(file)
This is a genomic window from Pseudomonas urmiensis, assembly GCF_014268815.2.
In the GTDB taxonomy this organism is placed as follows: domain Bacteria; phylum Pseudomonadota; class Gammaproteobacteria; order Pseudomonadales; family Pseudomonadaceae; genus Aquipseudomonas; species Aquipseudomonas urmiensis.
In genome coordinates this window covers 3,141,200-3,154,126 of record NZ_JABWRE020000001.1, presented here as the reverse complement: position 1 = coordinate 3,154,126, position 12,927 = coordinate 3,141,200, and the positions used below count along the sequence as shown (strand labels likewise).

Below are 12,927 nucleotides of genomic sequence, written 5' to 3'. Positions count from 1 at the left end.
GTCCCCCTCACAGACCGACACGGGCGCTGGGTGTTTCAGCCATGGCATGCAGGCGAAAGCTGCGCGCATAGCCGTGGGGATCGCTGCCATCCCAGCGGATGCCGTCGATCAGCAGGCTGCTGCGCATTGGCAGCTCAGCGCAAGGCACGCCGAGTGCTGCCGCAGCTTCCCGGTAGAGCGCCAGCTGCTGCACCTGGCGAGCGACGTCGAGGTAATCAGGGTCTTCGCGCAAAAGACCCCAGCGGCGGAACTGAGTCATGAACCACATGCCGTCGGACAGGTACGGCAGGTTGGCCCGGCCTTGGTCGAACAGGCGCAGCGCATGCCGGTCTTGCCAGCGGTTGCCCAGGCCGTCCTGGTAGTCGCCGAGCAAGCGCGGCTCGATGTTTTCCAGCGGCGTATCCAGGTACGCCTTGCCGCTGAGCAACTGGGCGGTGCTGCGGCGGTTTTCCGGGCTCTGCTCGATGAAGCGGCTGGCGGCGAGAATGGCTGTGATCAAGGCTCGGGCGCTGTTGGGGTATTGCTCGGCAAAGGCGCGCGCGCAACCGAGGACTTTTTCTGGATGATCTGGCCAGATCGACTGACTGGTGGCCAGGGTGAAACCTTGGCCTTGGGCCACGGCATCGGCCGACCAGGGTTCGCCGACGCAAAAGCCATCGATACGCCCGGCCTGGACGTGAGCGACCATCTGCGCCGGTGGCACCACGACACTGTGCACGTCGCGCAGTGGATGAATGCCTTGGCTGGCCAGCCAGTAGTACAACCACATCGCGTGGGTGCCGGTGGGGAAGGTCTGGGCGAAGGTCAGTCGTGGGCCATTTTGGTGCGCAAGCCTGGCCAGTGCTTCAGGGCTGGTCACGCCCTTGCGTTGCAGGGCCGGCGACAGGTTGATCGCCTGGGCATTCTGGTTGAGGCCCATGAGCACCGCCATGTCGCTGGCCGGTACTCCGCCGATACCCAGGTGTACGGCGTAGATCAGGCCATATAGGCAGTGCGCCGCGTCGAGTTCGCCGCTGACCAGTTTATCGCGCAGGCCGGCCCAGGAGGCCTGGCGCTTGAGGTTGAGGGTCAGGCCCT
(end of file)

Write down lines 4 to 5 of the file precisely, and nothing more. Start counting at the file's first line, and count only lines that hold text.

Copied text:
Below are 12,927 nucleotides of genomic sequence, written 5' to 3'. Positions count from 1 at the left end.
GTCCCCCTCACAGACCGACACGGGCGCTGGGTGTTTCAGCCATGGCATGCAGGCGAAAGCTGCGCGCATAGCCGTGGGGATCGCTGCCATCCCAGCGGATGCCGTCGATCAGCAGGCTGCTGCGCATTGGCAGCTCAGCGCAAGGCACGCCGAGTGCTGCCGCAGCTTCCCGGTAGAGCGCCAGCTGCTGCACCTGGCGAGCGACGTCGAGGTAATCAGGGTCTTCGCGCAAAAGACCCCAGCGGCGGAACTGAGTCATGAACCACATGCCGTCGGACAGGTACGGCAGGTTGGCCCGGCCTTGGTCGAACAGGCGCAGCGCATGCCGGTCTTGCCAGCGGTTGCCCAGGCCGTCCTGGTAGTCGCCGAGCAAGCGCGGCTCGATGTTTTCCAGCGGCGTATCCAGGTACGCCTTGCCGCTGAGCAACTGGGCGGTGCTGCGGCGGTTTTCCGGGCTCTGCTCGATGAAGCGGCTGGCGGCGAGAATGGCTGTGATCAAGGCTCGGGCGCTGTTGGGGTATTGCTCGGCAAAGGCGCGCGCGCAACCGAGGACTTTTTCTGGATGATCTGGCCAGATCGACTGACTGGTGGCCAGGGTGAAACCTTGGCCTTGGGCCACGGCATCGGCCGACCAGGGTTCGCCGACGCAAAAGCCATCGATACGCCCGGCCTGGACGTGAGCGACCATCTGCGCCGGTGGCACCACGACACTGTGCACGTCGCGCAGTGGATGAATGCCTTGGCTGGCCAGCCAGTAGTACAACCACATCGCGTGGGTGCCGGTGGGGAAGGTCTGGGCGAAGGTCAGTCGTGGGCCATTTTGGTGCGCAAGCCTGGCCAGTGCTTCAGGGCTGGTCACGCCCTTGCGTTGCAGGGCCGGCGACAGGTTGATCGCCTGGGCATTCTGGTTGAGGCCCATGAGCACCGCCATGTCGCTGGCCGGTACTCCGCCGATACCCAGGTGTACGGCGTAGATCAGGCCATATAGGCAGTGCGCCGCGTCGAGTTCGCCGCTGACCAGTTTATCGCGCAGGCCGGCCCAGGAGGCCTGGCGCTTGAGGTTGAGGGTCAGGCCCT